Tuesday, 28 September 2010

My newest favourite thing: Whisky

Okay, so if we’re honest – and why wouldn’t we be – whisky isn’t exactly a new favourite thing for me. Luckily it wasn’t one of those drinks of which I partook too freely when too young and can now no longer stomach (that would be tequila) so I can still appreciate a fine dram along with the best of them.
So we met up with our parents, my cousin and his brother and friend to explore the Scotch Whisky Experience. A little ride in an open barrel takes us through the procedure of making whisky – Dad reckons that with only three ingredients (barley, water and yeast), it should be easy enough to make. As he immediately forgets one of the three (yeast) however, I don’t much fancy his chances. It’s cute and an actor is filmed pretending to be a guiding ghost – there are a lot of those in this city apparently – but you don’t learn anything you didn’t already know (or don’t immediately forget).

We sit in a room with colour-coded sniff pots to detect which flavours we like (smoky for me) from the four main whisky producing regions of Scotland: Lowlands, Highlands, Speyside and Islay. One of them (Speyside) is alternatively described as floral (me) or soap (Cousin Rachael). We also isolate the aromas cloves and vanilla pretty quickly and then we get to sip the nectar. We choose which of the four regions we wish to taste and we get to keep the tasting glass at the end of the tour (we even manage to transport ours all the way back to New Zealand – heartily scrubbed of course).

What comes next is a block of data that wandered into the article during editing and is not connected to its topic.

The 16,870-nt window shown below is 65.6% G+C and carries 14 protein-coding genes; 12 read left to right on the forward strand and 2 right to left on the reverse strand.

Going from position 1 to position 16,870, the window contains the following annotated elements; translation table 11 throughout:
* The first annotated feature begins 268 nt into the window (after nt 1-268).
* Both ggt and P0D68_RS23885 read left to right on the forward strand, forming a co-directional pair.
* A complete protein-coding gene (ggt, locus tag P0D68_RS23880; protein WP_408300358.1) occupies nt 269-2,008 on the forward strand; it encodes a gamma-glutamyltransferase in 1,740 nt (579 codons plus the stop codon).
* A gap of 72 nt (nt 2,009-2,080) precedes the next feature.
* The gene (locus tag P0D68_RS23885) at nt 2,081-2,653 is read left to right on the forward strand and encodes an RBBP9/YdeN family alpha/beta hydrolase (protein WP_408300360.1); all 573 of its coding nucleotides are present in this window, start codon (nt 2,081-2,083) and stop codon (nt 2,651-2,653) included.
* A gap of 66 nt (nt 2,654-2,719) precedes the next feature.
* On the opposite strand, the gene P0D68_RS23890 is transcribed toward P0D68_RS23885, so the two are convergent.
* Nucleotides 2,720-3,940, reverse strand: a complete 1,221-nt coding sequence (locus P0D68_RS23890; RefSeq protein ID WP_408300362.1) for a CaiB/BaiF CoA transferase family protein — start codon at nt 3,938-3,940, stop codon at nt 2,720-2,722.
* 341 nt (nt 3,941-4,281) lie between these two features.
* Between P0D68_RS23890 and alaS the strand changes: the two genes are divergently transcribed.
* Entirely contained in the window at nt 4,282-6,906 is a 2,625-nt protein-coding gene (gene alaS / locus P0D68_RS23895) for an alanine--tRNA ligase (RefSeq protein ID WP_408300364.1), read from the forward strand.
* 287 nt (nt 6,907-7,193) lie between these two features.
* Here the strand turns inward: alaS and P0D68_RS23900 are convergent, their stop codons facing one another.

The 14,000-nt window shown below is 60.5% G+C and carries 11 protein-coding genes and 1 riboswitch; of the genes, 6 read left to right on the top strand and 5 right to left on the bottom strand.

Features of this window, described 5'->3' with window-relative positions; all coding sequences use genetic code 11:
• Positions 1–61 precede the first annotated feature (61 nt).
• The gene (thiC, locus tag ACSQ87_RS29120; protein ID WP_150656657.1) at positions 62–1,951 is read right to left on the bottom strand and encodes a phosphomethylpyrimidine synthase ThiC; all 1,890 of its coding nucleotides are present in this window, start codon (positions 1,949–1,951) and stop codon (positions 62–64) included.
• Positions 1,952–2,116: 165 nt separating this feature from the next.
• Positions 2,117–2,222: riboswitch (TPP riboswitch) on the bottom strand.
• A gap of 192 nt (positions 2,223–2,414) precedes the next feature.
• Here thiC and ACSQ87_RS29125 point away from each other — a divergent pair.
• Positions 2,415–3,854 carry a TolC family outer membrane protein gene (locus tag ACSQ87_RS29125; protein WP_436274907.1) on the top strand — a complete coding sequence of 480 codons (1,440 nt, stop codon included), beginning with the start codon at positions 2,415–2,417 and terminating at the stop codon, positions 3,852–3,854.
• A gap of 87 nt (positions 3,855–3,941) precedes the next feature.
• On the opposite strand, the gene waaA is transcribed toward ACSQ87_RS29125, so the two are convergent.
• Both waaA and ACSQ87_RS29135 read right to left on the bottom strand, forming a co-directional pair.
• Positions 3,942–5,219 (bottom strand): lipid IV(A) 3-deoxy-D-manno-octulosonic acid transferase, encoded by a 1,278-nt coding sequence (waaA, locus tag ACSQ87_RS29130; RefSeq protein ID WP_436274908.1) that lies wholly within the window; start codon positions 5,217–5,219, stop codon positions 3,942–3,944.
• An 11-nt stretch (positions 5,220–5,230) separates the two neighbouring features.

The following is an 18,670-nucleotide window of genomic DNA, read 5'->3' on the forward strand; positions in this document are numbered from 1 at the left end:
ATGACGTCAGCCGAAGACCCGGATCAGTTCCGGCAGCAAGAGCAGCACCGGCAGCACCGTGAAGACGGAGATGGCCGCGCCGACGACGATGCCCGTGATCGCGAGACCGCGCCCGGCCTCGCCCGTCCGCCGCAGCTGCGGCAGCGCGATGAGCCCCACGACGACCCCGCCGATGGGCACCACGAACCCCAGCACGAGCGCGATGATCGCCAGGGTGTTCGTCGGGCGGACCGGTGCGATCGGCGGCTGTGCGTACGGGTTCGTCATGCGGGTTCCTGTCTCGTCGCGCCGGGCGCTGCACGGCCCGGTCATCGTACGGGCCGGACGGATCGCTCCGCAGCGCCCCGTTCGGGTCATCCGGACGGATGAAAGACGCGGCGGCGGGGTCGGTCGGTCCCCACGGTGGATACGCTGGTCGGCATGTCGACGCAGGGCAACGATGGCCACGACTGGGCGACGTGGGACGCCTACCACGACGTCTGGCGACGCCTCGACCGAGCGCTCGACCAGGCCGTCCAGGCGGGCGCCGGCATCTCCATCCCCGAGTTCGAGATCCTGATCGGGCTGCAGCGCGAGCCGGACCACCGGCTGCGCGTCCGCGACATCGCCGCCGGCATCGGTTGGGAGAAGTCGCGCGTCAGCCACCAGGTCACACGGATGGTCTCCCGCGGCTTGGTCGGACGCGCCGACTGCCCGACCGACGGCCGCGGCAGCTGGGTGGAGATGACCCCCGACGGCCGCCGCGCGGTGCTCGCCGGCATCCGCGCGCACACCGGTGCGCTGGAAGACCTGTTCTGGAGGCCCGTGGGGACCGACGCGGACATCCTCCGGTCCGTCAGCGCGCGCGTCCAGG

The Diageo Claive Vidiz Scotch Whisky collection, into which we are ushered, is the largest in the world and housed behind glass. This is the highlight of the tour for many – unable to keep their mouths closed, they may be hoping to catch some of the Angel’s share: the two percent of each bottle that evaporates.

Interestingly there are blends as well as single malts in this collection. Our guide tells us that there is incredible art in blends – the whisky blender has to use exactly the same quantities of each whisky to replicate the taste that the Bells and Teachers fans quaff in their thousands. We grudgingly admit that they are probably very talented, but we would all rather stick to the malts, thank you very much.

We have tasting trays of the four main types of whisky brought to us and a map on the wall highlights what we’re drinking. I’ve read review comments that this tour is expensive and a bit cheesy, which it is, but we enjoyed it. For a mixed group with a variety of levels of knowledge about whisky it was fun and a good way to spend an hour or so. I can imagine it would be a good work’s do or an ice-breaker for a hen night or collection of folk who don’t know each other very well (yet).

Various members of our group drift away and a little hard core faction continue our own drinking experience in some Royal Mile pubs. The Scotch Whisky Experience is right up the top by the castle, so it really is all downhill from here!

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